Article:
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With Oliver Wendell Holmes, Jr. and Legal Logic, Frederic R. Kellogg examines the early diaries, reading, and writings of Justice Oliver Wendell Holmes, Jr. (1841-1935) to assess his contribution to both legal logic and general logical theory.
Through discussions with his mentor Chauncey Wright and others, Holmes derived his theory from Francis Bacon's empiricism, influenced by recent English debates over logic and scientific method, and Holmes's critical response to John Stuart Mill's 1843 A System of Logic.
Conventional legal logic tends to focus on the role of judges in deciding cases. Holmes recognized input from outside the law--the importance of the social dimension of legal and logical induction: how opposing views of "many minds" may converge.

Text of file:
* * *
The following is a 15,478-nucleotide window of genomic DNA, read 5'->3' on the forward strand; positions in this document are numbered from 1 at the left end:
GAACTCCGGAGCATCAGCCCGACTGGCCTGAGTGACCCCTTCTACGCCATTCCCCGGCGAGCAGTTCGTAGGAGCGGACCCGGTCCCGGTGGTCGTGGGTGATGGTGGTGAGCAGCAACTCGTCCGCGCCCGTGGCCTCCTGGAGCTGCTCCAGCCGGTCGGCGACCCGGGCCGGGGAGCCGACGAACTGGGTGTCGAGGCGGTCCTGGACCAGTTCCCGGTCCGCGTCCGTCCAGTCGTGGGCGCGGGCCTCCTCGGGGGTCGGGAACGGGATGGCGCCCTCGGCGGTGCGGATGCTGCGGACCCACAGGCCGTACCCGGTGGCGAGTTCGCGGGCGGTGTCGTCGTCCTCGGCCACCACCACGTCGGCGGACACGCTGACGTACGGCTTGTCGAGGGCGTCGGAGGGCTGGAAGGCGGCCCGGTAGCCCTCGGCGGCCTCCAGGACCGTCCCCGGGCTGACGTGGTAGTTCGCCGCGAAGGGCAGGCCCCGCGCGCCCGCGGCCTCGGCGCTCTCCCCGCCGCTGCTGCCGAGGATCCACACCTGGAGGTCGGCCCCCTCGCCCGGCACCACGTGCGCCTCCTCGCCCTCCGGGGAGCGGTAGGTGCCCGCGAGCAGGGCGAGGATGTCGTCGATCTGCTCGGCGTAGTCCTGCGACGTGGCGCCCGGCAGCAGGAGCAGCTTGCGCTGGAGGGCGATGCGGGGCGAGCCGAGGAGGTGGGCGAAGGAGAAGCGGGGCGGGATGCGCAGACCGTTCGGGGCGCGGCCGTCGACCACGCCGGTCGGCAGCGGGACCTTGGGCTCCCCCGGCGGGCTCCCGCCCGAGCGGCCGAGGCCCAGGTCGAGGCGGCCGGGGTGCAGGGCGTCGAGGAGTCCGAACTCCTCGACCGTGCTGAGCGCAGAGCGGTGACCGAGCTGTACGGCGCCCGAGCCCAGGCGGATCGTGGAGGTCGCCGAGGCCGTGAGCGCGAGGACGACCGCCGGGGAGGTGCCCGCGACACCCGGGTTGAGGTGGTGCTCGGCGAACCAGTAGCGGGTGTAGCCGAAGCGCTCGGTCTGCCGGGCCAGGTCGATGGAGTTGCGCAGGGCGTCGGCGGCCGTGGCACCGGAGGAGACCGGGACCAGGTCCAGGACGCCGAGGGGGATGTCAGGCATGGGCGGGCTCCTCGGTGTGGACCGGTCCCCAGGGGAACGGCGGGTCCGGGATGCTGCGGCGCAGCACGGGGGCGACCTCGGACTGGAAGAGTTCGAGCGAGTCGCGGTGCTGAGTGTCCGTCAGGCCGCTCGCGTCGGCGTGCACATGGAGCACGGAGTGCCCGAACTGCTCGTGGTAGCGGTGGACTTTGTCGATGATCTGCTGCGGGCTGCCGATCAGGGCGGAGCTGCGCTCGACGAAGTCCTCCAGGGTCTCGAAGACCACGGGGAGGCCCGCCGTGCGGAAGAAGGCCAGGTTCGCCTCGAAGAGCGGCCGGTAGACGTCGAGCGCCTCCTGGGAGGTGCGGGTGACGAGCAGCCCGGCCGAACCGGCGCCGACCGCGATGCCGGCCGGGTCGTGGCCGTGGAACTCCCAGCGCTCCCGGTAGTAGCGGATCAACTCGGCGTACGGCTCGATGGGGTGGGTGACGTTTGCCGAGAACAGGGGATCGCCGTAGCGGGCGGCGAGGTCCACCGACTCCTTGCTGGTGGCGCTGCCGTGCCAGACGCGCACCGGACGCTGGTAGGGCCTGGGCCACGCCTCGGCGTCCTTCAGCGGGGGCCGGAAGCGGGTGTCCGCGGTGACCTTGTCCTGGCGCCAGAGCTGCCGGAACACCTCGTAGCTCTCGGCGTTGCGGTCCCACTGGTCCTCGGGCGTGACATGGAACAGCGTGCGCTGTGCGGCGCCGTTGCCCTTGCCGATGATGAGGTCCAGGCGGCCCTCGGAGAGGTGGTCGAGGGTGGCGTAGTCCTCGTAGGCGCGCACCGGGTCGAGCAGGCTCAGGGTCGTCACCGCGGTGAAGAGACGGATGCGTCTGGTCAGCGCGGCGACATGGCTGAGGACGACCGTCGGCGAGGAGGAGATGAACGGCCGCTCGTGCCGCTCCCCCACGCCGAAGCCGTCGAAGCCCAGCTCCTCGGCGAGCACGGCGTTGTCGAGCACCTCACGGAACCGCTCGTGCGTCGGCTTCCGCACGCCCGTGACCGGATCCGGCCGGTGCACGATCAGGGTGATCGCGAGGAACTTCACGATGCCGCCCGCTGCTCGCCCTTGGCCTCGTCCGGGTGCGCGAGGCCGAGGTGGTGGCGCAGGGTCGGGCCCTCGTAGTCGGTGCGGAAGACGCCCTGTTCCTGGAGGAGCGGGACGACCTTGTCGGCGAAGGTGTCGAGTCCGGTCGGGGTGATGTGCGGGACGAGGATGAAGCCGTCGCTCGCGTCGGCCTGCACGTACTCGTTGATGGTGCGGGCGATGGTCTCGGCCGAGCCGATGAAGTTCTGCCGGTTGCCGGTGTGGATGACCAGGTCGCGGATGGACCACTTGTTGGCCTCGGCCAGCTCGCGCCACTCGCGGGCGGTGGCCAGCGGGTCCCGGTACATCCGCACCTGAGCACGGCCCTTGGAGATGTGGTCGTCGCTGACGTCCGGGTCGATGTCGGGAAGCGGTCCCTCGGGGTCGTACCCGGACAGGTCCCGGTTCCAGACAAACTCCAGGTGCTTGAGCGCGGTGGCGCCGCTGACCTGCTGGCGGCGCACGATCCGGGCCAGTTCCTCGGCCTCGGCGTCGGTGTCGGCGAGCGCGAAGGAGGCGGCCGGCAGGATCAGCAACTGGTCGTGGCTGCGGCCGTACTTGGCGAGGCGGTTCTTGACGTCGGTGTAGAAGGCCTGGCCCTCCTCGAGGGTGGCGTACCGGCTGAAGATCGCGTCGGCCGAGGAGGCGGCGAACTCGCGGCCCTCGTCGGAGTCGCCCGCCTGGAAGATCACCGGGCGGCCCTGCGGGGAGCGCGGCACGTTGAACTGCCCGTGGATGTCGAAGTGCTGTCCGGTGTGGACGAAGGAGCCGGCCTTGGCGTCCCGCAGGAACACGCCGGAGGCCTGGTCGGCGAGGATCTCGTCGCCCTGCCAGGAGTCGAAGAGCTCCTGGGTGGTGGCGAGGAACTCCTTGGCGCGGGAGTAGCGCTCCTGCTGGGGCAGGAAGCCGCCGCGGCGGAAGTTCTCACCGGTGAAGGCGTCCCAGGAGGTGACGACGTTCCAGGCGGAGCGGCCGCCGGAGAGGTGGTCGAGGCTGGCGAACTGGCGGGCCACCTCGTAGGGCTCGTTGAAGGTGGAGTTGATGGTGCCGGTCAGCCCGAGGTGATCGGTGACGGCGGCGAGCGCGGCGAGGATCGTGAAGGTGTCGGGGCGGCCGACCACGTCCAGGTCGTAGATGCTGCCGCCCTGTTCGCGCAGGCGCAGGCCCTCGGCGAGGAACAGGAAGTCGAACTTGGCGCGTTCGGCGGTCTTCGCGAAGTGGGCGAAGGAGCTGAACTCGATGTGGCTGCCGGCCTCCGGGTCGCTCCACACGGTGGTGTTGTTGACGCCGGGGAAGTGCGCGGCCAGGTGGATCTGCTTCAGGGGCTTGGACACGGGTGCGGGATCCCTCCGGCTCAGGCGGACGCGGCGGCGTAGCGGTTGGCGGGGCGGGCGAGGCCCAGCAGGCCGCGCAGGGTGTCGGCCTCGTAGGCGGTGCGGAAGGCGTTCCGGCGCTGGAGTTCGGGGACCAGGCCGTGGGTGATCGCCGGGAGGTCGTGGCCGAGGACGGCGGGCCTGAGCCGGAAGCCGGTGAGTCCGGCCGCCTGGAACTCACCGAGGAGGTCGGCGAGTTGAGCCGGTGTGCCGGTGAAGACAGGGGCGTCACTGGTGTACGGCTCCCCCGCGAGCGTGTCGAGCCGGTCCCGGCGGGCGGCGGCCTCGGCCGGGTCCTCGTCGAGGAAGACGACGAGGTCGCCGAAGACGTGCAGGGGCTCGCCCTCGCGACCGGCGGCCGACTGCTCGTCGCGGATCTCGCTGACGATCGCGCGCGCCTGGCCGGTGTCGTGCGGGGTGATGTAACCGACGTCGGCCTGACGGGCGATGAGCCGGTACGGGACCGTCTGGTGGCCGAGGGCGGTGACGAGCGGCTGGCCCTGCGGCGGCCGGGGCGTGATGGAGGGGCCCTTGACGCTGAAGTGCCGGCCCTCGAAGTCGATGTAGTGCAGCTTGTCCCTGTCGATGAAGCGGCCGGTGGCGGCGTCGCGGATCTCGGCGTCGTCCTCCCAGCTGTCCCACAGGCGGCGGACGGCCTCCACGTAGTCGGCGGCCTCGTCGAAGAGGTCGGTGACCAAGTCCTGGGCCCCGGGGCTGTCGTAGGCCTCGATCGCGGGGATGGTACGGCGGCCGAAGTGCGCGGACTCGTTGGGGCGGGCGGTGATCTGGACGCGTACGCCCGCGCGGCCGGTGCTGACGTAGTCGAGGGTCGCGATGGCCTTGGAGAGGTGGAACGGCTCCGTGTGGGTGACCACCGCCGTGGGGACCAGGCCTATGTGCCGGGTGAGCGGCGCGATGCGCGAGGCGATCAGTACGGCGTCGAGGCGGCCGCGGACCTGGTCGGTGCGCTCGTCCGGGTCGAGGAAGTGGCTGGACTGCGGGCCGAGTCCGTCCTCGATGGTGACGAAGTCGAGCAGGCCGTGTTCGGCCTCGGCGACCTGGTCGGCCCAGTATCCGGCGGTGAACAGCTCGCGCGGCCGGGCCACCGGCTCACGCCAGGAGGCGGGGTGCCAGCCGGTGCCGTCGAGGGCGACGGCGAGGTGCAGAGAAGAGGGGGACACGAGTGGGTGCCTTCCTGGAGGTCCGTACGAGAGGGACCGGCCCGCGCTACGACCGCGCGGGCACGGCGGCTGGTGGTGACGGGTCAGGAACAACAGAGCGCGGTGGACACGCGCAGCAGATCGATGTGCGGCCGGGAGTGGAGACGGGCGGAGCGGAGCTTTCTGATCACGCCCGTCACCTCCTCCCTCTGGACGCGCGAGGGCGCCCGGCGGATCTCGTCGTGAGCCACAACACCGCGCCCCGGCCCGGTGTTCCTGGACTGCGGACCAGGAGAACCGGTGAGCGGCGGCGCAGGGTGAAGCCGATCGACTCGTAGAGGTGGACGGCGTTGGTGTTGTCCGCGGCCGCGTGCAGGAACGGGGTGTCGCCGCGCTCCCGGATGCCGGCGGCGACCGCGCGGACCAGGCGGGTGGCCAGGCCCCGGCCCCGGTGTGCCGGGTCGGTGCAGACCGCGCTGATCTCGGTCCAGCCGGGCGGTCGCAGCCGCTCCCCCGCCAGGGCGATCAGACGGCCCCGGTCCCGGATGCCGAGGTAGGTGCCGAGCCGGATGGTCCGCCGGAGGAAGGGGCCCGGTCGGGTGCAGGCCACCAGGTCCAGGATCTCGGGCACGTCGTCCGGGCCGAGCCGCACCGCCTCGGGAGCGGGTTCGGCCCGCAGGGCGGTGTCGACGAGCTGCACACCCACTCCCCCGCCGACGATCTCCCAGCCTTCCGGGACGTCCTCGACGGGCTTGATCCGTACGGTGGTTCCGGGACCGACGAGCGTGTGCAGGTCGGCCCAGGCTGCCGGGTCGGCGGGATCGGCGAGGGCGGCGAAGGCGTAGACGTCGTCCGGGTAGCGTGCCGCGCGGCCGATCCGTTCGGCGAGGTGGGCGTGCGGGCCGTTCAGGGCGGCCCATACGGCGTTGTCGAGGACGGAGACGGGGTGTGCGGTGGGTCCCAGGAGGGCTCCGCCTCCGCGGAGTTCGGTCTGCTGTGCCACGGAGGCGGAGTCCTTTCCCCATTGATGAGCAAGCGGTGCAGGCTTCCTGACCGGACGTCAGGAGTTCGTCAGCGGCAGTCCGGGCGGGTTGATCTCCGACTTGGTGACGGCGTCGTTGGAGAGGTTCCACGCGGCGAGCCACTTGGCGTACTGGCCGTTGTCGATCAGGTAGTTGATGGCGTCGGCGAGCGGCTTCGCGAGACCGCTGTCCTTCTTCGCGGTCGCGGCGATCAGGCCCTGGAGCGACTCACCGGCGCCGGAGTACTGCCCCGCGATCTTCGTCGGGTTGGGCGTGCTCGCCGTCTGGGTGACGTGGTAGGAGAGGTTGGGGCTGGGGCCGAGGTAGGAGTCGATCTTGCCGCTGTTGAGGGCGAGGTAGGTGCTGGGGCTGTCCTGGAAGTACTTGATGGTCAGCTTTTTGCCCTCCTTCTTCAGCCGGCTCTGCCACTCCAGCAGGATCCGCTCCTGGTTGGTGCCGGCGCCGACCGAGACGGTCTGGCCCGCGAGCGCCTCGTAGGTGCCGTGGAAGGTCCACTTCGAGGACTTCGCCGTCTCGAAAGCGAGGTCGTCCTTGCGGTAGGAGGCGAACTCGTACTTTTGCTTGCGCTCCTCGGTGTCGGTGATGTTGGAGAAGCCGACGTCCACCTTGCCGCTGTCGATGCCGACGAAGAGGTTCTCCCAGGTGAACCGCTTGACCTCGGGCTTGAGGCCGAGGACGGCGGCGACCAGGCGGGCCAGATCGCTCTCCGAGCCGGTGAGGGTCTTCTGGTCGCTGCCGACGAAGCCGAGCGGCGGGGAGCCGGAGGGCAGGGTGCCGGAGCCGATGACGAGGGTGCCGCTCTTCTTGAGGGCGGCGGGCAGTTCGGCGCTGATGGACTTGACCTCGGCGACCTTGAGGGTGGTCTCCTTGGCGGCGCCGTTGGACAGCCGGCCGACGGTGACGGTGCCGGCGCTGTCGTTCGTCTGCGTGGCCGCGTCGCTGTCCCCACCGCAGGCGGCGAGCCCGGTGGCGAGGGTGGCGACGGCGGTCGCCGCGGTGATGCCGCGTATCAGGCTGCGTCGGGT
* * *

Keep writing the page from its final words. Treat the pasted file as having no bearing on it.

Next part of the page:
Drawing on analogies from the natural sciences, Holmes came to understand law as an extended process of inquiry into recurring problems. Rather than vagueness or contradiction in the meaning or application of rules, Holmes focused on the relation of novel or unanticipated facts to an underlying and emergent social problem.
Where the meaning and extension of legal terms are disputed by opposing views and practices, it is not strictly a legal uncertainty, and it is a mistake to expect that judges alone can immediately resolve the larger issue.